Sunday, 14 August 2016

Richard III (Almeida Theatre)

After my trip to London to see Harry Potter, I returned to London the following  weekend for a very different theatrical production - Shakespeare's Richard III , featuring Ralph Fiennes as Richard, and Vanessa Redgrave as Queen Margaret, at the Almeida Theatre in Islington.

ralph fiennes as Rochard III, blurred moving
Production photo

The Almeida is fairly small, so the setting is very intimate, a feeling increased by the fact that this production uses the side aisles a lot, for entrances and exists (and let me tell you, glancing to one side an realising that Richard III is just standing, silently, there, is quite unnerving!) 

The play opens with a scene form the 2012 excavation of the car park in Leicester where Richard's remains were found. Actors in hi-vis vests are digging on stage as the audience make their way to their seats. I am not entirely convinced that this framing helped the production; Shakespeare's Richard not having a great deal in common with the historic one.

Fiennes is a chilling Richard - convincingly murderous, with little of the wry humour you sometimes see.And at times, as when he literally licks blood from the block after Hastings' execution, utterly horrifying.   And he draws the audience in, making everyone complicit in his deeds.

In one scene, as he is plotting the murder of his nephews he approaches members of the audience, asking "is thy name Tyrrell" , as if expecting to find a mercenary murderer in the front row, and so convincingly that it does not seem at all unlikely that he might.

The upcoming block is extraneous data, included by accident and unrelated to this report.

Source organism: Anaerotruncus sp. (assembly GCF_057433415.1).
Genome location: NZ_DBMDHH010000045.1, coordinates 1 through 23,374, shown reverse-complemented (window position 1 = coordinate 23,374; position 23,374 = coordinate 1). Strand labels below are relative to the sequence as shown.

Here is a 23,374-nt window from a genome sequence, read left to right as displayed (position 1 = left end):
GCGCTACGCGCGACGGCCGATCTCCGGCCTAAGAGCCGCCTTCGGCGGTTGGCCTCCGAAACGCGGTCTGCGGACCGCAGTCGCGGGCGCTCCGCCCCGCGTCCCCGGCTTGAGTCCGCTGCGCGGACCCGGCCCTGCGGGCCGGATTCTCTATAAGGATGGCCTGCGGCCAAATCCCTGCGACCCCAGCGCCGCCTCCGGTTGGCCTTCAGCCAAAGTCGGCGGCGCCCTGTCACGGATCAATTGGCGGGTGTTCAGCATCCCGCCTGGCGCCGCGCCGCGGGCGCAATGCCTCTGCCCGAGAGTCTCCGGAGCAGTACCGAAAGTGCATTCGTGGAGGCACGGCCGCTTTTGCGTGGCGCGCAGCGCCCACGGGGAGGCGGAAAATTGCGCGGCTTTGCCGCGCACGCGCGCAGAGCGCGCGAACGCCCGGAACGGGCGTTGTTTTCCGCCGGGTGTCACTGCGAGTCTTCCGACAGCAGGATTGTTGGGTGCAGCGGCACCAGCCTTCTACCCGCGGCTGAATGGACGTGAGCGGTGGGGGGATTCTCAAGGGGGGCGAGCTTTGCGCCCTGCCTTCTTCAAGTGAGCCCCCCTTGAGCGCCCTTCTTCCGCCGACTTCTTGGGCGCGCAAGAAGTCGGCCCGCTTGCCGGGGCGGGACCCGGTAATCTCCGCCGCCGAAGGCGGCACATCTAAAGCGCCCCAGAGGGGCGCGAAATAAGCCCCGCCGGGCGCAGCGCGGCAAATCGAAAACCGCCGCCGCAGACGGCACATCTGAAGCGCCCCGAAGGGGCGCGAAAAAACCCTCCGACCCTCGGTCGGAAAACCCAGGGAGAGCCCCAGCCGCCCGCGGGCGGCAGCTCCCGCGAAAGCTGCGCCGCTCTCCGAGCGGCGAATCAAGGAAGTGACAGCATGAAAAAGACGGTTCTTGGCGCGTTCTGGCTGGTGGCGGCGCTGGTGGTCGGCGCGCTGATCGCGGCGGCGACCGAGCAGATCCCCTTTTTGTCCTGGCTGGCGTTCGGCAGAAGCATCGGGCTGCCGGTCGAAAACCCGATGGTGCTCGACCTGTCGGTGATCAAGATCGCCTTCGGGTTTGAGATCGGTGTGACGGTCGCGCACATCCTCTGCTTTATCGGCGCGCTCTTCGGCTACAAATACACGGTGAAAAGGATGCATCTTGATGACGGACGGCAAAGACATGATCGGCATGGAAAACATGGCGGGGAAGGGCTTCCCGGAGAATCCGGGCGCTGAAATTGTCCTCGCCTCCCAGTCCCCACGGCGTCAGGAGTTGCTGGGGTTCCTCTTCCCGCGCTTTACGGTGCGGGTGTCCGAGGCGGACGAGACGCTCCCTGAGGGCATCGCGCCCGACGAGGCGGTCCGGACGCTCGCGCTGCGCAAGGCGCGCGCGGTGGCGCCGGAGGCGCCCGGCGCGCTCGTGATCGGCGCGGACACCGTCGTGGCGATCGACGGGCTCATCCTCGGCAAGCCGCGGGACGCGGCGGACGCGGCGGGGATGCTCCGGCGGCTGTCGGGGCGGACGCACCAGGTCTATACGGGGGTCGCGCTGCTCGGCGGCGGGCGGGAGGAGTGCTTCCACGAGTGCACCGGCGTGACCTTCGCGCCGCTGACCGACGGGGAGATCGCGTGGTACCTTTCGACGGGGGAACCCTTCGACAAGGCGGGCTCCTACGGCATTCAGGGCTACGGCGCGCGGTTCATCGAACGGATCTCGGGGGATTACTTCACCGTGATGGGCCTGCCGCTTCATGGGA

He is ably supported by Aislin McGuckin as Queen Elizabeth, and Finbar Lynch as Buckingham. Vanessa Redgrave appears as Queen Margaret, quiet and inexorable, rather than the more aggressive, virago like way the character is often portrayed.

As the play progresses, skulls start to appear on the back wall behind the stage, one for each of Richard's (named) victims - (and his brother Edward) - Clarence, Rivers, Hastings, Anne, Young Edward and Richard and Buckingham, a silent testimony to the violence of his rise to the throne.

There are a few false notes in the production There is an entirely gratuitous rape scene, and there is a rather odd costuming change at the end - Richmond appears wearing a single arm's worth of armour (Winter Soldier style) over his business suit, and then gradually the other characters are armoured-up to allow for a final battle with swords, pikes and armour. It is rather jarring and doesn't really work, and the lighting in this scene is also poorly thought out.

Still, all in all, it's a very good production, and Fiennes is a deliciously scary Richard.

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